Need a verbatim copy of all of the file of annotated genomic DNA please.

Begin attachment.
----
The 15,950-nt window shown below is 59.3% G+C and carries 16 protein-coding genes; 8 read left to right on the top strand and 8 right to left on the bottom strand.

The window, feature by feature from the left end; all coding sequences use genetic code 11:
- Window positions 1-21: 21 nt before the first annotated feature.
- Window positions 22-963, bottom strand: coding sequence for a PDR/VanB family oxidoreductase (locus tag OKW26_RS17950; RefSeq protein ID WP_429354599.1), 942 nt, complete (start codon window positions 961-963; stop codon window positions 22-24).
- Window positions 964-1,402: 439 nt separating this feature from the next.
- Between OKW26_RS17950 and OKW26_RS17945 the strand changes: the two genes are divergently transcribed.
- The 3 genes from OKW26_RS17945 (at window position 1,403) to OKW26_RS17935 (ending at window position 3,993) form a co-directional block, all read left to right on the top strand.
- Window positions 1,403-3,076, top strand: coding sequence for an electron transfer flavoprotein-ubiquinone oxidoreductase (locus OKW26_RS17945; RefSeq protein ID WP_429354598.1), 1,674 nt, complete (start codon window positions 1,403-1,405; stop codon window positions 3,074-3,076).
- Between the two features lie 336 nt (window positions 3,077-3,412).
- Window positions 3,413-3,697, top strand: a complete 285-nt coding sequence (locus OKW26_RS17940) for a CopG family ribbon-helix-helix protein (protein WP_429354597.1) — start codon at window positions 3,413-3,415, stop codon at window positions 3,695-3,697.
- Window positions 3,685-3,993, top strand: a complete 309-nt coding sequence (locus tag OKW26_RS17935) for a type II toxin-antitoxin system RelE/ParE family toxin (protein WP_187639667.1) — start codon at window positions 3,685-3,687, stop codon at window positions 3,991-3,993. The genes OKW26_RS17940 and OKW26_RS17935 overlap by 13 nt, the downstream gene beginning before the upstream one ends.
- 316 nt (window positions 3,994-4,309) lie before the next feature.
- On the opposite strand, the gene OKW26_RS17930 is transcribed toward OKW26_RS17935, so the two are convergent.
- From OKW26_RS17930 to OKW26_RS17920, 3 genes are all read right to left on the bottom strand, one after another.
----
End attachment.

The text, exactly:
The 15,950-nt window shown below is 59.3% G+C and carries 16 protein-coding genes; 8 read left to right on the top strand and 8 right to left on the bottom strand.

The window, feature by feature from the left end; all coding sequences use genetic code 11:
- Window positions 1-21: 21 nt before the first annotated feature.
- Window positions 22-963, bottom strand: coding sequence for a PDR/VanB family oxidoreductase (locus tag OKW26_RS17950; RefSeq protein ID WP_429354599.1), 942 nt, complete (start codon window positions 961-963; stop codon window positions 22-24).
- Window positions 964-1,402: 439 nt separating this feature from the next.
- Between OKW26_RS17950 and OKW26_RS17945 the strand changes: the two genes are divergently transcribed.
- The 3 genes from OKW26_RS17945 (at window position 1,403) to OKW26_RS17935 (ending at window position 3,993) form a co-directional block, all read left to right on the top strand.
- Window positions 1,403-3,076, top strand: coding sequence for an electron transfer flavoprotein-ubiquinone oxidoreductase (locus OKW26_RS17945; RefSeq protein ID WP_429354598.1), 1,674 nt, complete (start codon window positions 1,403-1,405; stop codon window positions 3,074-3,076).
- Between the two features lie 336 nt (window positions 3,077-3,412).
- Window positions 3,413-3,697, top strand: a complete 285-nt coding sequence (locus OKW26_RS17940) for a CopG family ribbon-helix-helix protein (protein WP_429354597.1) — start codon at window positions 3,413-3,415, stop codon at window positions 3,695-3,697.
- Window positions 3,685-3,993, top strand: a complete 309-nt coding sequence (locus tag OKW26_RS17935) for a type II toxin-antitoxin system RelE/ParE family toxin (protein WP_187639667.1) — start codon at window positions 3,685-3,687, stop codon at window positions 3,991-3,993. The genes OKW26_RS17940 and OKW26_RS17935 overlap by 13 nt, the downstream gene beginning before the upstream one ends.
- 316 nt (window positions 3,994-4,309) lie before the next feature.
- On the opposite strand, the gene OKW26_RS17930 is transcribed toward OKW26_RS17935, so the two are convergent.
- From OKW26_RS17930 to OKW26_RS17920, 3 genes are all read right to left on the bottom strand, one after another.